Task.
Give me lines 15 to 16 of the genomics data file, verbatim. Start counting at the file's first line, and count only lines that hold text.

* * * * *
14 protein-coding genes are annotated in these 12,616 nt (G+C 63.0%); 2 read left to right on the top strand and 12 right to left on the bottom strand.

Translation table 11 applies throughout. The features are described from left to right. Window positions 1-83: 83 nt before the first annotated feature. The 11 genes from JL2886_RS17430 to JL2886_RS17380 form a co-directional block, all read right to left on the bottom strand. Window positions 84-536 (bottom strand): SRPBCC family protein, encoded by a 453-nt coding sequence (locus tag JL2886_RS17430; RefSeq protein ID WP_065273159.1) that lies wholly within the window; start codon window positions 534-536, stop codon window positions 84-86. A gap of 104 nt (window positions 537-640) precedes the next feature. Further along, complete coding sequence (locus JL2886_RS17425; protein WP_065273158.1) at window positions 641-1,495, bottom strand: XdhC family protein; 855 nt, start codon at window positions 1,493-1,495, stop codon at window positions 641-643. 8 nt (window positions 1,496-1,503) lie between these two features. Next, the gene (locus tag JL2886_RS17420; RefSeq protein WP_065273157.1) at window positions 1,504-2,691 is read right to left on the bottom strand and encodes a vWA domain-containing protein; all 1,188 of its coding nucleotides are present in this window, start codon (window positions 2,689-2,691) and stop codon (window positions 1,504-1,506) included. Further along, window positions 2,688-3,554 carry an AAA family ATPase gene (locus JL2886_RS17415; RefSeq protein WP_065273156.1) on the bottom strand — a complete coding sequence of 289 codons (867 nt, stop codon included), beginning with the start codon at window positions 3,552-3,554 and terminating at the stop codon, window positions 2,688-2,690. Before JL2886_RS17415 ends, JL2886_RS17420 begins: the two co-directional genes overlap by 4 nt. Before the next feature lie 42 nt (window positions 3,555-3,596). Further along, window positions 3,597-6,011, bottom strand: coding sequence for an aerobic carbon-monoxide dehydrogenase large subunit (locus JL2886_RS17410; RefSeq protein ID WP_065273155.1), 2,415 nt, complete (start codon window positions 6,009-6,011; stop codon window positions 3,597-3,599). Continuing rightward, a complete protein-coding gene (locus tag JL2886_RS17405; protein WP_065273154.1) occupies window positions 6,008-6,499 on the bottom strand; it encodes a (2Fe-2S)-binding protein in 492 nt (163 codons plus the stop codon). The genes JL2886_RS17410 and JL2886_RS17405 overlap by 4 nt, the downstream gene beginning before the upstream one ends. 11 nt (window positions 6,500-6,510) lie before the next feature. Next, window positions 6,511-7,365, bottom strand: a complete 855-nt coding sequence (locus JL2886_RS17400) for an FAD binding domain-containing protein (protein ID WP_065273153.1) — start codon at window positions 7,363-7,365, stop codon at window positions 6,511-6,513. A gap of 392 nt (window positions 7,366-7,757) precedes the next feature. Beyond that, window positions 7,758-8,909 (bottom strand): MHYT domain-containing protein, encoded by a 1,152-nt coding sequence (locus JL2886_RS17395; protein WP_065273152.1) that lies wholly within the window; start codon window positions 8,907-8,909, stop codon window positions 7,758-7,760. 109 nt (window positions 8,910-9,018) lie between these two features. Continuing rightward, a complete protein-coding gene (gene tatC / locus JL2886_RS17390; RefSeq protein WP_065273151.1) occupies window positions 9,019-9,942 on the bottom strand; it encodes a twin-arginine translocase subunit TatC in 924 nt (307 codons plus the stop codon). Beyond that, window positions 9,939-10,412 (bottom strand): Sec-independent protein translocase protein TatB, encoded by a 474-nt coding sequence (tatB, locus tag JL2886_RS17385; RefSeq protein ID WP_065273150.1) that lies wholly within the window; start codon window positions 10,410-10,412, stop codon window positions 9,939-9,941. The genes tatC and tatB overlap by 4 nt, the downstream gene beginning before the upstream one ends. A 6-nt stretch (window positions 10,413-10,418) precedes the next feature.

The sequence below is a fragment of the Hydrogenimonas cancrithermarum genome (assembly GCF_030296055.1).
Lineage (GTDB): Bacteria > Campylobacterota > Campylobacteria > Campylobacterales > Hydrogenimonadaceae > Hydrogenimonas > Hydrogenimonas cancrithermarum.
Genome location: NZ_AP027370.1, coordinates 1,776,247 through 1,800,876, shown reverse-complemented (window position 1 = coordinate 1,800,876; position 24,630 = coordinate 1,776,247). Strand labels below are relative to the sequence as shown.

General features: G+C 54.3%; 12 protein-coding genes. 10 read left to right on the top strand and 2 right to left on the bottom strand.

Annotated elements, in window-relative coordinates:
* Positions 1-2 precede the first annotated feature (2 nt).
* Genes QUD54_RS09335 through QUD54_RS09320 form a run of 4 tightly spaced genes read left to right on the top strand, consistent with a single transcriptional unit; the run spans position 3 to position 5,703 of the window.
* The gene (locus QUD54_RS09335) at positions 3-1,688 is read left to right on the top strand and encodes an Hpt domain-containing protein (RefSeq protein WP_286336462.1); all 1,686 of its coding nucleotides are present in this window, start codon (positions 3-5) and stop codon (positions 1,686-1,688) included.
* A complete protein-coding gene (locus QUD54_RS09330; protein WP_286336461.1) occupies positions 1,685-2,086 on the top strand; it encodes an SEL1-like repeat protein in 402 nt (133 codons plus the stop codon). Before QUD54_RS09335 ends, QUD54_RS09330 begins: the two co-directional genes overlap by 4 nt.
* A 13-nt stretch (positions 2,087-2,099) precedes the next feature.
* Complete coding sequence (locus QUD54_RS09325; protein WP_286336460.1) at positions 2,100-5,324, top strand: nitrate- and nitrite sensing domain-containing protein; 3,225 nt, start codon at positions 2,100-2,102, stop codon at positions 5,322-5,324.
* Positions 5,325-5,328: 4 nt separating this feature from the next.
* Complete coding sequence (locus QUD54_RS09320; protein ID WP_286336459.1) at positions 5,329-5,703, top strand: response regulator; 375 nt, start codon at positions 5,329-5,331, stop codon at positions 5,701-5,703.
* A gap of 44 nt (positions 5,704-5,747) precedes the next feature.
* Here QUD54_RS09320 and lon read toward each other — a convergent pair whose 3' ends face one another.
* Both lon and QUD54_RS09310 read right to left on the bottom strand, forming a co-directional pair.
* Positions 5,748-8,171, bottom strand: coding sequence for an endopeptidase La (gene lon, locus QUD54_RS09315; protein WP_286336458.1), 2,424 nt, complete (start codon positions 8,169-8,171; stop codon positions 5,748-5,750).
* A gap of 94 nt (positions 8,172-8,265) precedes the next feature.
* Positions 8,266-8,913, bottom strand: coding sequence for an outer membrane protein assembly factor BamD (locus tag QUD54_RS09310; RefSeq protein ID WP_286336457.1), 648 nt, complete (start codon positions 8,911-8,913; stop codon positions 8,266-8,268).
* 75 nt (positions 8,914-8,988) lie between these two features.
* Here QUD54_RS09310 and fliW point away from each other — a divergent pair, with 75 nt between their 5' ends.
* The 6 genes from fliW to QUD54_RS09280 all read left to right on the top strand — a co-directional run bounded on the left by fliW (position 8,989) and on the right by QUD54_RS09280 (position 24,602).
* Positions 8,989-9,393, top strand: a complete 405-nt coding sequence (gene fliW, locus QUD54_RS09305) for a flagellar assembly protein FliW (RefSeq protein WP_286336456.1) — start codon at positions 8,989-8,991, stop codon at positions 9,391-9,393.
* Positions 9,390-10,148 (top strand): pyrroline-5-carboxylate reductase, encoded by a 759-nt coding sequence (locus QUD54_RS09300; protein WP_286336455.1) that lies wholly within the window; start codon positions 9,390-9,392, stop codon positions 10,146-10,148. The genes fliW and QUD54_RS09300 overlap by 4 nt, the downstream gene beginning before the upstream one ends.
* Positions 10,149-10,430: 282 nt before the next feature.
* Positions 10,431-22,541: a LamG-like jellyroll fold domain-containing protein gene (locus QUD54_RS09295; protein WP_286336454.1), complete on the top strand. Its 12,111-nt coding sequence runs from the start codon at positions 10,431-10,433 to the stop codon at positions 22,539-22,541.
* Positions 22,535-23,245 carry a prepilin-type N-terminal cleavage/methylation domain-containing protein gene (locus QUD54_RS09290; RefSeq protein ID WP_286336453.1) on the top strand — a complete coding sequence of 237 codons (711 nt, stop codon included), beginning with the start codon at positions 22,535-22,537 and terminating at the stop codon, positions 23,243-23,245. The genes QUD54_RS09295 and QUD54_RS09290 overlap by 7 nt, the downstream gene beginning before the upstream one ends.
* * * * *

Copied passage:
* Complete coding sequence (locus QUD54_RS09320; protein ID WP_286336459.1) at positions 5,329-5,703, top strand: response regulator; 375 nt, start codon at positions 5,329-5,331, stop codon at positions 5,701-5,703.
* A gap of 44 nt (positions 5,704-5,747) precedes the next feature.